As mentioned in the section on the Getz "Half Dollar" Pattern, in 1791 Robert Morris drafted legislation for a national coinage that provided for a presidential portrait on the coins. Washington rejected the idea feeling it was overly monarchical. Learning of the president's views, Congress revised the bill. In the final legislation, which Washington signed into law on April 2, 1792, the requirement for a presidential portrait was replaced by "a device emblematic of liberty." The legislation also provided for the adoption of the decimal system based on a dollar divided into tenths, cents and mills. A decimal based system was a entirely new concept unlike any coinage system then in use and quite different from the familiar British units of pounds and shillings or the Spanish standard of eight reales to the dollar. The bill provided for gold coins designated as eagles, half eagles and quarter eagles ($10, $5 and $2.50); silver coins of a dollar, half dollar, quarter dollar, disme and half disme as well as copper cents and half cents.
On July 1, 1792, David Rittenhouse was appointed director of the mint. Rittenhouse immediately went to work and, with the encouragment of Washington, on July 9, 1792 he received permission to mint cents and small silver coins. Rittenhouse started with the half disme for, as the smallest silver coin, it would allow the largest minting from the limited quantity of available silver. Apparently George Washington personally provided the silver which amounted to about $100 in silver bullion. According to tradition Washington even contributed his household silverware! Dies for this coin were probably made by William Birch with letter punches by Jacob Bay. The obverse depicted Liberty facing left (in a style quite similar to Liberty facing right on a variety of the Birch cent) with the date 1792 below and an abbreviated form of the motto "Liberty Parent of Science & Industry" (which is found in a fuller form on the 1792 cents and disme). The reverse displayed the American Eagle with spread wings in flight and the legends "United States of America" and "Half Disme" with a five pointed star in exergue.
Apparently Washington was desirous of having silver coinage struck as soon as possibly as a public act internationally demonstrating the authority of the new nation and to help alleviate the shortage of small change. Unable to wait until the mint opened, the coins were struck by Adam Eckfeldt and others who had been hired to work at the soon to be completed U.S. mint. They used a private coin press owned by John Harper which was housed in the cellar of his home at the corner of Sixth and Cherry streets in Philadelphia. About 1,500-2,000 half dismes were minted and apparently used as presentation pieces by Washington. In 1844 a John McAllister interviewed Eckfeldt about the minting of this coin. McAllister's final draft of his notes from that interview state the coins were:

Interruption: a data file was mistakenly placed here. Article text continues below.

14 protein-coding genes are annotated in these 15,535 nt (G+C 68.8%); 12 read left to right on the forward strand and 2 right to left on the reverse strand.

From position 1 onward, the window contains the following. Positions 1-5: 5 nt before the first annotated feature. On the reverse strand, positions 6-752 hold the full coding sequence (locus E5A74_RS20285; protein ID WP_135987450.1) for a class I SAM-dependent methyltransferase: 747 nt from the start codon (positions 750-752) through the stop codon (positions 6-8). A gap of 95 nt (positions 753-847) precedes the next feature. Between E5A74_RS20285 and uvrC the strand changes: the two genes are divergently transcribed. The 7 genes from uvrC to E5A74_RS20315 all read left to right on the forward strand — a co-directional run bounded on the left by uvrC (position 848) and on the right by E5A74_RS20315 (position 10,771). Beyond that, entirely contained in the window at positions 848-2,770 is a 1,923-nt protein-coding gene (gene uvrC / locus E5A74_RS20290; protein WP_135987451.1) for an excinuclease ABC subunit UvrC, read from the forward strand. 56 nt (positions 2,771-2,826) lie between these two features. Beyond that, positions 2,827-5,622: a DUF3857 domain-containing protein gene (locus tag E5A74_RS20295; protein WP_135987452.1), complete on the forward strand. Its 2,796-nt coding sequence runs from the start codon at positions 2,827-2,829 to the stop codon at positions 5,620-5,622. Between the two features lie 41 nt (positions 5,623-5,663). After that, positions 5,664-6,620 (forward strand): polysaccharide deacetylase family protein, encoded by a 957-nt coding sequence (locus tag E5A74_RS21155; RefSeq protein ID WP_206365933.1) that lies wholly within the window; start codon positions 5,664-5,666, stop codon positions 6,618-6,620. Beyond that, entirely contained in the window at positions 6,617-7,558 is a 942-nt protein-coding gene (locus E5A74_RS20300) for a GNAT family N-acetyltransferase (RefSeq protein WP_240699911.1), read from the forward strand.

"struck expressly for Gen. Washington, to the extent of One Hundred Dollars, which sum he deposited in bullion or coin, for that purpose. Mr. E. thinks that Gen. W. distributed them as presents. Some were sent to Europe, but the greater number, he believes, were given to friends of Gen. W. in Virginia. No more of them were coined. They were never designated as currency. The Mint was not, at that time, fully ready for being put into operation. The coining Machinery was in the cellar of Mr. Harper, saw maker, at the corner of cherry and 6th St., at which place these pieces were struck."
This achievement was mentioned by Washington, in his fourth annual address on November 6, 1792, he stated: "There has been a small beginning in the coinage of half dismes: the want of small coins in circulation calling the first attention to them."
The Philadelphia mint building was ready for occupancy by September and soon thereafter, on September 21, 1792, the coining presses arrived from England. According to existing records the first coins produced at the mint were copper cents with a silver plug designed by Henry Voigt and produced on December 17, 1792. These cents as well as a few dismes, quarter dollars and the two varieties of the Birch large cents were produced in very limited numbers, varieties of these coins are unique or have only two or three examples known. Only the half dismes were minted in any quantity with an estimated 250 surviving examples. Most of the surviving half dismes are in a circulated state adding evidence to Washington's statement that these coins were minted for circulation. Whereas the other 1792 coins were clearly patterns, the half disme may be viewed as the first U.S. regular issue coin. However, as it was not continued in production at the Federal mint, we have added it to the colonial series as the last of the pre-federal issues.
See: Breen, pp. 152-157; Carl R. Herkowitz, "The Mystery of "J MC" and the Eckfeldt Memo," The Numismatist, vol. 109 (June 1996) 687-690 and continued on 708-712; Andrew W. Pollock, III, United States Patterns and Related Issues, Wolfeboro, NH: Bowers and Merena, 1994, pp. 13-14.
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